Ribavirin belongs to a class of drugs called nucleoside analogues, which includes some anti-HIV drugs such as AZT (zidovudine). Ribavirin used alone does not have any effect on HCV but in combination with interferon it appears to boost the immune system and help slow virus replication.
The researchers were measuring failure to respond adequately to treatment under each course of treatment.
In tests for presence of the virus among those who had never been treated for the disease, 83 percent of those on interferon did not respond after six months, compared to 58 percent of those getting interferon plus ribavarin.
Among those who had relapsed after previous treatment 87 percent of interferon-only patients did not respond, compared to 51 percent who were on combination therapy.
Of the patients who had not responded at all to previous therapy, 95 percent of the interferon patients did not respond, compared to 81 percent of those getting both drugs.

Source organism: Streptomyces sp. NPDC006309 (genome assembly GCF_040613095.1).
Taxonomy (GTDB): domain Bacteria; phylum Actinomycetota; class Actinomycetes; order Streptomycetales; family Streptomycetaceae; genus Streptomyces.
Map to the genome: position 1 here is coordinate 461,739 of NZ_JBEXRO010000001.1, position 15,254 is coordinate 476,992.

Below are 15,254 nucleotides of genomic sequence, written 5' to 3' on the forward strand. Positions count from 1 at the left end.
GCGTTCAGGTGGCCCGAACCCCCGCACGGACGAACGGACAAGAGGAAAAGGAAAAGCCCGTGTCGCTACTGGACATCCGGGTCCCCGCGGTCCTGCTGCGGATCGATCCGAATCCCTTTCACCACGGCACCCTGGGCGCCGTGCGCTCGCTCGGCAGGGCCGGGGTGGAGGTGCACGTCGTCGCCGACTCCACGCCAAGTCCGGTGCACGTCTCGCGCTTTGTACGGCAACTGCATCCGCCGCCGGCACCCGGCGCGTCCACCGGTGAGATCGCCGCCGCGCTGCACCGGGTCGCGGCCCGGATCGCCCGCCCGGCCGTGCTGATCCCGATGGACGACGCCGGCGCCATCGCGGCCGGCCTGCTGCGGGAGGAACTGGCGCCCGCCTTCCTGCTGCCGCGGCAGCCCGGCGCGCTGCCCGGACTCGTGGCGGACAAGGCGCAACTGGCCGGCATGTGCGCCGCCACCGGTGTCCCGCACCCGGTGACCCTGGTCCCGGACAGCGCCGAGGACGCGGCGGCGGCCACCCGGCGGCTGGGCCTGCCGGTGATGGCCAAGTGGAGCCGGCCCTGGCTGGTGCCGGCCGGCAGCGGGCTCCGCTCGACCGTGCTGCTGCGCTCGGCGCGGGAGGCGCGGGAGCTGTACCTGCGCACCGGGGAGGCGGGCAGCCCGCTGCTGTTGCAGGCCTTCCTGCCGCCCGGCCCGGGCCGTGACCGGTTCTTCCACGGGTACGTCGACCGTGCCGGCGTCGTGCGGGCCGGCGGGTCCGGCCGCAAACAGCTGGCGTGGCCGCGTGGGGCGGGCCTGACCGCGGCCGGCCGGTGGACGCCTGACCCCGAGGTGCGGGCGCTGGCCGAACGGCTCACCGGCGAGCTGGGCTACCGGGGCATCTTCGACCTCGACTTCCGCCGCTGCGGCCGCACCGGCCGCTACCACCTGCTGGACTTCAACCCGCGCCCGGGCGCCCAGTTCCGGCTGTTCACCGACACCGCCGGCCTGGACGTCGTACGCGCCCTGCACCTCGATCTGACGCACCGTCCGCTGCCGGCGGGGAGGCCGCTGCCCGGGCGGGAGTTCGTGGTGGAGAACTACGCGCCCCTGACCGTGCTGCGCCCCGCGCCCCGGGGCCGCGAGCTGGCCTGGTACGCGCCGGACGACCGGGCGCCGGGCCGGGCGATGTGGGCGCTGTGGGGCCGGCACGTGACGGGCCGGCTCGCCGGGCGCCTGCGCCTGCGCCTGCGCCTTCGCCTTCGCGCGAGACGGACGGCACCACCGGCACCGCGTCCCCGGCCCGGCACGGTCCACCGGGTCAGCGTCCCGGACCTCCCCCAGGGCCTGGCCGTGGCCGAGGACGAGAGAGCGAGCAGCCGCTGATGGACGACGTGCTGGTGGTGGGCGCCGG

Other measures reported by the researchers included patient status at the end of treatment, quality of life and whether patients had a reduction in liver inflammation. Patients who had combination therapy did better in all categories. Side effects, however, were much more common in the combination therapy across all groups than in the interferon-alone group.
The most frequent side effect was anemia, which occurred in 22 percent of cases of combination recipients and less than 1 percent of the interferon group. Other side effects that occurred much more frequently in the combination therapy patients included a reduced number of white blood cells; skin disorders such as dry skin and rash; stomach complaints such as lack of appetite, nausea and indigestion; infections; insomnia; difficulty breathing, cough and fatigue.
"The beneficial effect of adding ri
Source:Center for the Advancement of Health